On my way to the exchange students’ orientation at the University of Edinburgh, I found myself feeling uneasy as a fellow exchange student from California asked me where I am from. Some may find this question as easy as saying his or her name, but for me, answering this question usually starts with “umm…” I contemplated and decided to go for the short answer, “I’m originally from South Korea, but I go to university in Japan.” As we introduced ourselves and conversed, the Californian grew more curious, since I sounded like someone from the United States.
This was not the first time that someone got confused as to where I am from. Once, an immigration and customs officer in Germany made an extremely confused “what-in-the-world-are-you” face expression flipping through my passport. In order to explain why I could sound like someone from “The States”, pretend that I’m Japanese, and feel somewhat like an alien in Korea, I need to explain further. I was born in South Korea, but grew up in Japan, Guam and Singapore since I was 7 years old. A sociology term for someone with this background is called a ‘Third Culture Kid’ (TCK). TCKs may have a love-hate relationship with the question, “Where are you from?” and have a hard time writing down a permanent address on forms.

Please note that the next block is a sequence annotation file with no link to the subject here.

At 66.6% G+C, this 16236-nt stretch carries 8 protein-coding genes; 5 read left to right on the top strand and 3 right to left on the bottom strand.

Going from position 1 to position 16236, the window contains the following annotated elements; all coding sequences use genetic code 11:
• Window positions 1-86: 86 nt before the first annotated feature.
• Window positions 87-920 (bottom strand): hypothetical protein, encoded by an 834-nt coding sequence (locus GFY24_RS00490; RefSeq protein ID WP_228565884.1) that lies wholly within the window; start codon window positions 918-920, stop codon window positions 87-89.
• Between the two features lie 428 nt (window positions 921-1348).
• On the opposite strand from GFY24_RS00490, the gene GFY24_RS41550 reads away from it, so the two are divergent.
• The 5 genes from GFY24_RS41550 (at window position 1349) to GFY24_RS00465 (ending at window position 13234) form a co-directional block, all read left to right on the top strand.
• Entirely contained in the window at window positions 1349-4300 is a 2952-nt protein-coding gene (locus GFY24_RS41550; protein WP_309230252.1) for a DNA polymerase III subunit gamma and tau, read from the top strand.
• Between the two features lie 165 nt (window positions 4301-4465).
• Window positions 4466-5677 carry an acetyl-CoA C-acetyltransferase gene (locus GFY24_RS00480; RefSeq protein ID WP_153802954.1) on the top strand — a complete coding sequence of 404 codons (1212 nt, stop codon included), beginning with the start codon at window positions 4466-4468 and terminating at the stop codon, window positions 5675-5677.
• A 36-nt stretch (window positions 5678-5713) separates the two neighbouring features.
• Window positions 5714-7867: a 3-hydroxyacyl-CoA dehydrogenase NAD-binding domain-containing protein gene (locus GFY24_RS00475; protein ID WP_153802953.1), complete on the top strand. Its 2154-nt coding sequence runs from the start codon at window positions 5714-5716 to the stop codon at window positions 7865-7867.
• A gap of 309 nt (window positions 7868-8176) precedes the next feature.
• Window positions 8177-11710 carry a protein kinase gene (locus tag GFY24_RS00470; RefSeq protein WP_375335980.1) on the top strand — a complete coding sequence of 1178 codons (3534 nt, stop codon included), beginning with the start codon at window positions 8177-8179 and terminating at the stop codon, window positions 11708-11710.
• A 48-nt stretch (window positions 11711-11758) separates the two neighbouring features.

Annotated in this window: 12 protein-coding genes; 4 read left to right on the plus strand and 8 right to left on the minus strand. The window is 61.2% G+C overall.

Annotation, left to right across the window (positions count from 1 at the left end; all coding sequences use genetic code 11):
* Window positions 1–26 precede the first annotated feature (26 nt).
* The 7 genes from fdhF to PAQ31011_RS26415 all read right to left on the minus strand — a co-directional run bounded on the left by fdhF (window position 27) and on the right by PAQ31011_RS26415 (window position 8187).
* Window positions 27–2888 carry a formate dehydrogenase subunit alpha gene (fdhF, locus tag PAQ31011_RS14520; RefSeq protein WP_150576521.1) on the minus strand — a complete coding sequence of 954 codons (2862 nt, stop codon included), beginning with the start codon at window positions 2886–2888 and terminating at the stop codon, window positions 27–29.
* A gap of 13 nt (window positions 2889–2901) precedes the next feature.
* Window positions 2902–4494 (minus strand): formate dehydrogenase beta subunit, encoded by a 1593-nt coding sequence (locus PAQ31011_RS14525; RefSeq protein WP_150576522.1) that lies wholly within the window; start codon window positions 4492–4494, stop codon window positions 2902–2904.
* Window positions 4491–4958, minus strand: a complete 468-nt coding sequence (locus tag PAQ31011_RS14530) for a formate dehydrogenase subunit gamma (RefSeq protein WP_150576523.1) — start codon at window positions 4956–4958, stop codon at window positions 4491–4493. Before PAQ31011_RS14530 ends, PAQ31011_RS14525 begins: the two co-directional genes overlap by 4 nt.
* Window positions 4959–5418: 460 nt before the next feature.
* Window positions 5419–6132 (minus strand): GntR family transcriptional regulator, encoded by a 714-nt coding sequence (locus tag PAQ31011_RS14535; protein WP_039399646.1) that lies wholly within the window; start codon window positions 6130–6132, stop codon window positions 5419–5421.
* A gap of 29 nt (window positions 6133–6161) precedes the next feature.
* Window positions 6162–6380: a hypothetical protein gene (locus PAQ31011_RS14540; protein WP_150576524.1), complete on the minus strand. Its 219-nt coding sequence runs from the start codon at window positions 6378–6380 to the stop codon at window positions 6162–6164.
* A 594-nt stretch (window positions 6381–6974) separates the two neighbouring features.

Another time I confused those around me, as well as myself, was when my flat mates and I were ha cup of tea in the pantry. I told them that I’m going to go get my “mug-cup” for the tea. It was in that moment that they all started laughing and asked what the heck a “mug-cup” is. I got so used to saying “マグカップ(magu-kappu)” in Japanese that I didn’t realize this doesn’t make sense in English. There are many words like “mug-cup” that sounds like English in Japanese language, such as “コンセント(consento)”, meaning electrical plug, and “ベビーカー(baby-car)”, meaning stroller. It seems that I got too comfortable speaking like those in Japan, and being too comfortable in Japan is one of the reasons why I decided to go spend a year in Edinburgh.
Experiences like these reminds me to engage in new situations and break barriers. One of the most precious lessons I learned from moving from country to country, is that you need to get out of your comfort zone, either physically or mentally, in order to grow. New experiences outside your comfort zone forces you to see differently, hear attentively, smell deeply, taste vividly, touch passionately, and most importantly, think innovatively.
If it’s hard to remember the last time you tried something new for the first time, it’s time to get out of your comfort zone. Make your answer to the question, “Where are you from?” longer!